Many see sustainability as a complex issue and it’s also seen as outside of every day budgets. There can be a lack of knowledge and resources, and potential risks and opportunities for the business are not always known.

How to overcome stumbling blocks… Well, working with and learning from others that have already been on that journey and have the knowledge is important. Knowing what your company’s risks are and, if you don’t address those risks, how they could impact the success of the company in the long-term.

Another important issue to look at is how you measure any impact (both positive and negative), being able to understand the data and information you receive and how to use it to move forward. In addition, be honest about challenges when things are not going well. For all of this, you need the right resources, which can be supporting your existing staff, hiring the right people or working with external resources.

This is where Global Bright Futures can support businesses. We can show how addressing these issues can be more affordable than what you might believe, in the short-term and the long-term. We can simplify the complex issue of sustainability, breaking down how to address what matters. We believe in analysing risks and supporting businesses to address these and we love data. Having the right data and the right stories is so important.

5. What are three main implications of the UK Modern Slavery Act for businesses?

One: if you are a company supplying goods or services and have a minimum turnover of £36 million per year, you will need to prepare a Modern Slavery statement for each financial year. Even if you have a turnover that is less than that, you can provide a voluntary statement. If a smaller company is bidding for contracts from larger businesses, that smaller company could be asked to show its slavery policy or to comply with the larger company’s policy.

Two: There’s a reputational risk and potential loss of consumers and profit if Modern Slavery is not addressed.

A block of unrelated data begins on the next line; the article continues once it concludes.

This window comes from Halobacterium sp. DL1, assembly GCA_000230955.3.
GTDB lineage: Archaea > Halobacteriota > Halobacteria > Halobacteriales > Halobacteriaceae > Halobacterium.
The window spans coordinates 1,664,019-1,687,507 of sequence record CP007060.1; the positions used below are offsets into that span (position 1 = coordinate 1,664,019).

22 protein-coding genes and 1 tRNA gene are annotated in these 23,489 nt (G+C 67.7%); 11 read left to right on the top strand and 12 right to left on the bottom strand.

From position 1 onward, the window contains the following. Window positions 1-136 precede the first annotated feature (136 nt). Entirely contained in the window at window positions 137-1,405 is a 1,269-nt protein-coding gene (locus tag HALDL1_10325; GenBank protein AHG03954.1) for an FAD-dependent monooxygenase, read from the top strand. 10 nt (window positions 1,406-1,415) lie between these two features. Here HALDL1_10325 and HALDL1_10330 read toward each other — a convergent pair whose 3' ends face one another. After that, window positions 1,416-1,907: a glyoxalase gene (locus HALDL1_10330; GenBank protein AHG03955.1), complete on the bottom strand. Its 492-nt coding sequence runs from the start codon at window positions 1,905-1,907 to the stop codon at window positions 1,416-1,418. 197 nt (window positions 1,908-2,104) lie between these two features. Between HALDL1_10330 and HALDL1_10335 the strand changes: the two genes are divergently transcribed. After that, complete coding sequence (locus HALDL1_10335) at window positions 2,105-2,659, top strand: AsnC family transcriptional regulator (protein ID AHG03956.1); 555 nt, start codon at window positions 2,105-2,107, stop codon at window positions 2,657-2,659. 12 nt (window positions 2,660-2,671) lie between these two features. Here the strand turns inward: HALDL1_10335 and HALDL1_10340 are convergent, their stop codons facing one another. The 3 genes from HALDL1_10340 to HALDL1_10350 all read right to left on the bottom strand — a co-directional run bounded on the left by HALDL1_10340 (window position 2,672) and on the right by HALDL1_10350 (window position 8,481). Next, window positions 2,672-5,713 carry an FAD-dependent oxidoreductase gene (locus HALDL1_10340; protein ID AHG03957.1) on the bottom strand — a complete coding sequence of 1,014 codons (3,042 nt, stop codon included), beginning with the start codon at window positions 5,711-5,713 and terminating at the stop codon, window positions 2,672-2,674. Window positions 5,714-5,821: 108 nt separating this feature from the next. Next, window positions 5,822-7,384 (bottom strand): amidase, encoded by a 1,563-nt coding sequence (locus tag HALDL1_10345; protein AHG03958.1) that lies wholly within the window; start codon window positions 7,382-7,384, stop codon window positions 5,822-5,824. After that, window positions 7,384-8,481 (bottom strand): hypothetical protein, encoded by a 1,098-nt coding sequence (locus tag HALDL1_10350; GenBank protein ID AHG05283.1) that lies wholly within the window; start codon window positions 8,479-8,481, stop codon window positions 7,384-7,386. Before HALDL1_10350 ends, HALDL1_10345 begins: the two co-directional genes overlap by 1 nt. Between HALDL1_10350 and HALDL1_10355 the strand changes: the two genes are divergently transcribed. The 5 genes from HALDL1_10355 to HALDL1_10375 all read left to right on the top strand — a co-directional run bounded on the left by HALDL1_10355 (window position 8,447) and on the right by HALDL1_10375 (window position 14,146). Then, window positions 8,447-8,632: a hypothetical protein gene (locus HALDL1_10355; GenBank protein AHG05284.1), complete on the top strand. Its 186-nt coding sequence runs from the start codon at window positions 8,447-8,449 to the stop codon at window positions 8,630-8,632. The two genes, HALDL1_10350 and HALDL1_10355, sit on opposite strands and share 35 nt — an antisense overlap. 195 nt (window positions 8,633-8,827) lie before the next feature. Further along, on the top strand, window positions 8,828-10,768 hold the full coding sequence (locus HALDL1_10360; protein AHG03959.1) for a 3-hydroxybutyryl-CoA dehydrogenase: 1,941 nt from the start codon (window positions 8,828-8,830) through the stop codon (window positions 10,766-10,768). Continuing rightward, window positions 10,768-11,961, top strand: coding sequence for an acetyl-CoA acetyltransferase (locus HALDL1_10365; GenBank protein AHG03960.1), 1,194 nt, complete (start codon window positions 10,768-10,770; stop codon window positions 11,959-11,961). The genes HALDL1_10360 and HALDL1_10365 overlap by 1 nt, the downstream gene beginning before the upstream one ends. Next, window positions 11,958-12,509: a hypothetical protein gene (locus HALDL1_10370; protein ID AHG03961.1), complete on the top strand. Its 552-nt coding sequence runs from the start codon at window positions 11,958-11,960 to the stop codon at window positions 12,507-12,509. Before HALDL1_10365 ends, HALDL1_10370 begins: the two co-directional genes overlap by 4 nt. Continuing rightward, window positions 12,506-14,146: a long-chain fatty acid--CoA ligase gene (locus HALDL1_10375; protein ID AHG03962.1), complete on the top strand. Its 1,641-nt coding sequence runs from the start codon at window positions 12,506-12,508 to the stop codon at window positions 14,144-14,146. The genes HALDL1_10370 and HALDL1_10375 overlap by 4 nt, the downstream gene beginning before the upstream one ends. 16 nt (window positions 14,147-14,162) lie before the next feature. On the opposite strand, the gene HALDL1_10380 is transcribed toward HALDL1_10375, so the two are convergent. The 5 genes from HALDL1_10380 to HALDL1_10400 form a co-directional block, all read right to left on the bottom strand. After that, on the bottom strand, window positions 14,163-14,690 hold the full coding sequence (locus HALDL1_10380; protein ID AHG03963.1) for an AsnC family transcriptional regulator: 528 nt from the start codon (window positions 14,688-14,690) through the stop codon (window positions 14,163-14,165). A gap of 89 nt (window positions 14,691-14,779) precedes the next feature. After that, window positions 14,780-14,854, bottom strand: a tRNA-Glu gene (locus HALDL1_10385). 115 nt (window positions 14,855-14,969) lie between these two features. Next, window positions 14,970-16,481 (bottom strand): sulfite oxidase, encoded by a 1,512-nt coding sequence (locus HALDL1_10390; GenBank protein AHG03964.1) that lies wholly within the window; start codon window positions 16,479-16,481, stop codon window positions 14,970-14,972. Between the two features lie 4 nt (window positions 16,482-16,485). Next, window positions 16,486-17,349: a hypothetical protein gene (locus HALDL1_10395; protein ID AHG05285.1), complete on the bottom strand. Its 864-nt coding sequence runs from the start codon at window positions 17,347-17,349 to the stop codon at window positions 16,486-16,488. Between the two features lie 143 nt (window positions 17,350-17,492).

Three: It can be a challenge to understand and address Modern Slavery in supply chains and operations. Your company will need time and resources. If not addressed you are at very high risk of having slaves producing your products and providing you with services.

6. If a CEO of a company asked you for your advice on addressing Modern Slavery and you only had a few minutes to give them your best tip, what would that be?

Understand your risks and what the risk hot spots are – this can vary depending on industries, geographies and markets where you and your supply chains operate. Make sure you can engage your teams and your suppliers on your human rights/ modern slavery policies in a way that makes sense and that is actionable for them. In addition, make sure you can measure your progress.

7. What action would you want the reader to take?

“The most difficult thing is the decision to act, the rest is merely tenacity”
(Amelia Earhart, first woman to fly solo across the Atlantic).

Decide to act, then act. You might need approval from someone, and you might need more information. We can certainly help you on this, so if you like our approach, read more about our Modern Slavery services via our pdf here and make sure you don’t miss our webinar on steps you can take to address Modern Slavery in your supply chains and operations.

In addition, keep informed. How that works depend on how you work best. I like signing up to just a few really good newsletters to stay on top of current information. I obviously believe our newsletter is a great one to sign up to, supporting you to future-proof your business.

Do you know that your Modern Slavery statement is due as soon as possible after your financial year-end, at the latest 6 months after the financial year-end?

Do you know if you have modern slavery lurking in your business operations or supply chains?

Do you know how to tackle modern slavery if it is found in your supply chain?

We can support you on being prepared for the Modern Slavery Act in the UK, find out more via this pdf